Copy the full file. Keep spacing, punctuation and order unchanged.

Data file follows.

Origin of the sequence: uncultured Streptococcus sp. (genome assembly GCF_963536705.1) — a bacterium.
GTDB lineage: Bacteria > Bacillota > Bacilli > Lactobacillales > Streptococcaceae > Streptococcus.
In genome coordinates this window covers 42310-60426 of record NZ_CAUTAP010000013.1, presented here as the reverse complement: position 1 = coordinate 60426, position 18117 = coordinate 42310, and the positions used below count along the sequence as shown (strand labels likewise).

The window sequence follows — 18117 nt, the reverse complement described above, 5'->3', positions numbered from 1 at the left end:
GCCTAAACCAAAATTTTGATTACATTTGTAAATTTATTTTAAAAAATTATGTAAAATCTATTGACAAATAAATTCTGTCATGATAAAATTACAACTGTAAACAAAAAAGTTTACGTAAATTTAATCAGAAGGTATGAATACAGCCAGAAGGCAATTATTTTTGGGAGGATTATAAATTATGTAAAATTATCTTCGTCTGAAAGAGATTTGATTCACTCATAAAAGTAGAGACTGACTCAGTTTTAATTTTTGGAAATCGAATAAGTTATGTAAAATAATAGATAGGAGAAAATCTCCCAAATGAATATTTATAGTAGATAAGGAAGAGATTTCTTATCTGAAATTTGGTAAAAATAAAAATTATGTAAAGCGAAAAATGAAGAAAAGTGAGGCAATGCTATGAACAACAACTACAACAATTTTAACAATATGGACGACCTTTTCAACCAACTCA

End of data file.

Origin of the sequence: uncultured Streptococcus sp. (genome assembly GCF_963536705.1) — a bacterium.
GTDB lineage: Bacteria > Bacillota > Bacilli > Lactobacillales > Streptococcaceae > Streptococcus.
In genome coordinates this window covers 42310-60426 of record NZ_CAUTAP010000013.1, presented here as the reverse complement: position 1 = coordinate 60426, position 18117 = coordinate 42310, and the positions used below count along the sequence as shown (strand labels likewise).

The window sequence follows — 18117 nt, the reverse complement described above, 5'->3', positions numbered from 1 at the left end:
GCCTAAACCAAAATTTTGATTACATTTGTAAATTTATTTTAAAAAATTATGTAAAATCTATTGACAAATAAATTCTGTCATGATAAAATTACAACTGTAAACAAAAAAGTTTACGTAAATTTAATCAGAAGGTATGAATACAGCCAGAAGGCAATTATTTTTGGGAGGATTATAAATTATGTAAAATTATCTTCGTCTGAAAGAGATTTGATTCACTCATAAAAGTAGAGACTGACTCAGTTTTAATTTTTGGAAATCGAATAAGTTATGTAAAATAATAGATAGGAGAAAATCTCCCAAATGAATATTTATAGTAGATAAGGAAGAGATTTCTTATCTGAAATTTGGTAAAAATAAAAATTATGTAAAGCGAAAAATGAAGAAAAGTGAGGCAATGCTATGAACAACAACTACAACAATTTTAACAATATGGACGACCTTTTCAACCAACTCA